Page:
Rachel Maddow refuted the conservative notion that government doesn’t matter by pointing out that Hurricane Sandy is one of those times when government really matters.
We are used to calls to civic responsibility at this point on the American calendar. When we get asked by candidates, when we ask each other to go vote, we are asking each other to do something that is honestly inconvenient and sometimes time consuming and difficult. Something that has very little individual personal payoff, but it is something that your country needs you to do. Your country, your city, your state need you to do this thing. That is true about voting. It is as true now as it is any year, maybe even more so, as many places make voting so much harder. And now even more than that, as voting may become more of a challenge in the dozen states or more that will coping with this storm tonight and through Election Day.
But in this storm this year, we are also being reminded of other kinds of civic responsibility that we are being called on to exhibit in difficult times. Do what’s right not just for you alone, but do what’s right for all of us. We need to pull together. You need to think of yourself as something that is part of larger than just yourself. It is both totally apolitical, and it is the very core of why we bother with politics in the first place. This is one of those times when government really matters. When we remember that elections are about picking a government. This is one of times when leaders really have to show that they are leaders, and they have to call on the best from all of us.
The idea that natural disasters are tests of leadership is very new. Presidential leadership during a time of natural disaster was largely a foregone conclusion in the era since the development of the federal disaster relief system. Until Katrina and George W. Bush, the American people assumed that their government would be there to help when disaster struck. Since America got a chance to see the cost of poor leadership, natural disasters have become a time for leaders of both parties at all levels of government to show their competence. Nobody wants to pull a Bush, so nothing is taken for granted when Mother Nature unleashes her fury.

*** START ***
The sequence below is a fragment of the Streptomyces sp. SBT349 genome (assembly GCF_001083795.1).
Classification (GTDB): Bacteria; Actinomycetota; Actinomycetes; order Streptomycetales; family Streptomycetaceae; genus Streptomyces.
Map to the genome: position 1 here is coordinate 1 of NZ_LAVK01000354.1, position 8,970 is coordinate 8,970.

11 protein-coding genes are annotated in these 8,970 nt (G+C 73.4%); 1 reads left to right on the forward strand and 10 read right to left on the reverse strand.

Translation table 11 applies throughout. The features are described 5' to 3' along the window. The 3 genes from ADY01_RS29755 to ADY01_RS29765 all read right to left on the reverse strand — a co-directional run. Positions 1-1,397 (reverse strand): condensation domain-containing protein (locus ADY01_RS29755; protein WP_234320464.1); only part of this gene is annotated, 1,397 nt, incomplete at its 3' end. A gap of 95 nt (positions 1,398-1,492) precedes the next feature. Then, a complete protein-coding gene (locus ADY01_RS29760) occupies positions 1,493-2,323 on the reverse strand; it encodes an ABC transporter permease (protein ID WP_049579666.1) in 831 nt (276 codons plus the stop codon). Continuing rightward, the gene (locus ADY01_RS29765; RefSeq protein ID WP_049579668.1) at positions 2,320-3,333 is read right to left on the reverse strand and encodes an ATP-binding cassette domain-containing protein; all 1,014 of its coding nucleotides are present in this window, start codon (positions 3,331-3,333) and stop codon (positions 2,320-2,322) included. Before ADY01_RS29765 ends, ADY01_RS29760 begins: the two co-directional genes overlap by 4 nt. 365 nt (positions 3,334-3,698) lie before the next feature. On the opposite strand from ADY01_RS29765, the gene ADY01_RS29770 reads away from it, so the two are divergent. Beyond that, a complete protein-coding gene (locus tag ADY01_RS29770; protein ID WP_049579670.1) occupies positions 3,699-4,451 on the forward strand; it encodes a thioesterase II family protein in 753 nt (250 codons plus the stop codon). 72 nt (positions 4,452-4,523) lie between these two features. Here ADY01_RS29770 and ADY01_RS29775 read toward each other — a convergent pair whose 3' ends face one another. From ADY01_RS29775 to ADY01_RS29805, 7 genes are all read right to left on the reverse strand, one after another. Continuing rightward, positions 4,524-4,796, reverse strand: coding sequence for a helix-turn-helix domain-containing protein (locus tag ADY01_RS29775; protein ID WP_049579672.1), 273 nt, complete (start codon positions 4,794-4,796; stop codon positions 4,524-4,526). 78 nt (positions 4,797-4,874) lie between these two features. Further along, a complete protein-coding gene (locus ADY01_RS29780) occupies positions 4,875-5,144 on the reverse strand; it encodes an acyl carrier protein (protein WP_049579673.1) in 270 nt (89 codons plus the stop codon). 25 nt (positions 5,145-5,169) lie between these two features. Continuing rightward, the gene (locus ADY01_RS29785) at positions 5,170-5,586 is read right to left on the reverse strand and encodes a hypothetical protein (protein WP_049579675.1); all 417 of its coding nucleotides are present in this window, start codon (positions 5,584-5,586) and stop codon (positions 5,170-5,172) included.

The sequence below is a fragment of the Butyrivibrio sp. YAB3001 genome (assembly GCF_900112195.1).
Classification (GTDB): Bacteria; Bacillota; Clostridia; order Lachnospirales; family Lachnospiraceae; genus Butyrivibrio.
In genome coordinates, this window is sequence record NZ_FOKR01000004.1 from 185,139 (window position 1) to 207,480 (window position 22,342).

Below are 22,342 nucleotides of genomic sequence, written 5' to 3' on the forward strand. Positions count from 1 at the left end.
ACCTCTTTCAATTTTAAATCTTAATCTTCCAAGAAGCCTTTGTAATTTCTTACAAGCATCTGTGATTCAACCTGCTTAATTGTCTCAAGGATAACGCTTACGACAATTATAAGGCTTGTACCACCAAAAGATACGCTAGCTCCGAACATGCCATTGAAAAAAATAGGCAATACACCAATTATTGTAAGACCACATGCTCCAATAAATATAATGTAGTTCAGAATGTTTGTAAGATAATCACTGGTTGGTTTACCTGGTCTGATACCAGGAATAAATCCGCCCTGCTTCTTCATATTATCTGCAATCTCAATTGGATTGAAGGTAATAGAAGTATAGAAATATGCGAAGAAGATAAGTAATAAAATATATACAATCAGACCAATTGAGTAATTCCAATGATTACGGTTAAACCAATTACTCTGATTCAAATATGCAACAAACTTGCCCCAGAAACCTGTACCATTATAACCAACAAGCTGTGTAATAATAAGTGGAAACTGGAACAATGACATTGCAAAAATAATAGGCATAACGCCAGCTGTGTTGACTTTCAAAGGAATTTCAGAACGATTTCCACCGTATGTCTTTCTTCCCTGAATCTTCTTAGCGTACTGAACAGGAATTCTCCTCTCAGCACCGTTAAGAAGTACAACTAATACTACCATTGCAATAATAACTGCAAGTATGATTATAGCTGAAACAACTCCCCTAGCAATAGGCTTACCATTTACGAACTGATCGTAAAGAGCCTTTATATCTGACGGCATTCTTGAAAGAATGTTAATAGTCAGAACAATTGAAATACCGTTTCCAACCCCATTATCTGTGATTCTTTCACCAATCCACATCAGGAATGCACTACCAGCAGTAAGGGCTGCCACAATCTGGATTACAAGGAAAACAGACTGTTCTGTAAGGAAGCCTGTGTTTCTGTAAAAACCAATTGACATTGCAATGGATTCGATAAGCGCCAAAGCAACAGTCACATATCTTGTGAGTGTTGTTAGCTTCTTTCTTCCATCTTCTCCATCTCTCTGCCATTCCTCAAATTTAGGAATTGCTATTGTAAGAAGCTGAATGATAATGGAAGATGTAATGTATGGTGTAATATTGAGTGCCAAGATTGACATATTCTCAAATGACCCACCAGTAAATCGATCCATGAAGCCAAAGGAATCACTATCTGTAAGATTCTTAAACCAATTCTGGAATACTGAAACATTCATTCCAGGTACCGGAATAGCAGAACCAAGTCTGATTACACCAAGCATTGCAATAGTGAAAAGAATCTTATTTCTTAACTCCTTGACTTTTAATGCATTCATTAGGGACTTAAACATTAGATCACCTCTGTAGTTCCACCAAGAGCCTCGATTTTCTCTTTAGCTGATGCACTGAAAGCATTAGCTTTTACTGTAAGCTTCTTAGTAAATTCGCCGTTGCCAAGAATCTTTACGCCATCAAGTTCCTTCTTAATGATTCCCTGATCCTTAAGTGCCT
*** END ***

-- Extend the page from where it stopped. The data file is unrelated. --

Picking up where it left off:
At times such as these, the American people are reminded of the value of good leadership, and the power of singular purpose that can bring us all together as a nation. Events like Sandy remind us of why we have a government, and why who we pick to lead that government is so important. Governors both Republican and Democratic are looking to Washington, DC for leadership, resources, and aid.
Mitt Romney and Barack Obama present us with a choice about how we would like our government to respond in times like these. Romney wants to privatize FEMA, and slash disaster relief funding by 80%. The Republican presidential candidate wants states to control their own disaster relief. He doesn’t believe in a federal role in disaster relief. The Democratic incumbent president believes in the traditional role of the federal government in disaster relief and aid.
As we see or deal with the storm’s damage and destruction, it reminds us of both why government matters, and why it matters when we participate in the selection of the individuals who will combine to serve the people in a governmental capacity. Government always matters, but it matters even more when the American people need leadership most.
Politics may not matter right now, but when the chips are down, good government and leadership can be the difference between life and death for Americans caught in the path of a natural disaster.